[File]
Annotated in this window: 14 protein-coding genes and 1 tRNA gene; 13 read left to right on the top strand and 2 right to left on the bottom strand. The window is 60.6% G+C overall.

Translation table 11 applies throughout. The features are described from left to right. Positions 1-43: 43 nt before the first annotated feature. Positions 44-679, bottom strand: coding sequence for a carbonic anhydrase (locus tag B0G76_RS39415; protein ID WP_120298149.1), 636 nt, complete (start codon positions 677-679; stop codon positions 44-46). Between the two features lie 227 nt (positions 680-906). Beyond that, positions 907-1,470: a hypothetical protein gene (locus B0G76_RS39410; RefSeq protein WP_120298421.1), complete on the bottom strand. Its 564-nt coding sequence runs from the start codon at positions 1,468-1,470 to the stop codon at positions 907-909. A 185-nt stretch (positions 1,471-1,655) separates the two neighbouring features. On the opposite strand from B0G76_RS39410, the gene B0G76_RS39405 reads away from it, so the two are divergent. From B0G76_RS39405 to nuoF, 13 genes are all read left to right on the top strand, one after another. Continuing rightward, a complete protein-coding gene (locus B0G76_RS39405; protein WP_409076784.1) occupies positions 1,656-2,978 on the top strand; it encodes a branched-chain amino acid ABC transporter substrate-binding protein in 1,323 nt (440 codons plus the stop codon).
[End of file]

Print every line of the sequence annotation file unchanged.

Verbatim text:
Annotated in this window: 14 protein-coding genes and 1 tRNA gene; 13 read left to right on the top strand and 2 right to left on the bottom strand. The window is 60.6% G+C overall.

Translation table 11 applies throughout. The features are described from left to right. Positions 1-43: 43 nt before the first annotated feature. Positions 44-679, bottom strand: coding sequence for a carbonic anhydrase (locus tag B0G76_RS39415; protein ID WP_120298149.1), 636 nt, complete (start codon positions 677-679; stop codon positions 44-46). Between the two features lie 227 nt (positions 680-906). Beyond that, positions 907-1,470: a hypothetical protein gene (locus B0G76_RS39410; RefSeq protein WP_120298421.1), complete on the bottom strand. Its 564-nt coding sequence runs from the start codon at positions 1,468-1,470 to the stop codon at positions 907-909. A 185-nt stretch (positions 1,471-1,655) separates the two neighbouring features. On the opposite strand from B0G76_RS39410, the gene B0G76_RS39405 reads away from it, so the two are divergent. From B0G76_RS39405 to nuoF, 13 genes are all read left to right on the top strand, one after another. Continuing rightward, a complete protein-coding gene (locus B0G76_RS39405; protein WP_409076784.1) occupies positions 1,656-2,978 on the top strand; it encodes a branched-chain amino acid ABC transporter substrate-binding protein in 1,323 nt (440 codons plus the stop codon).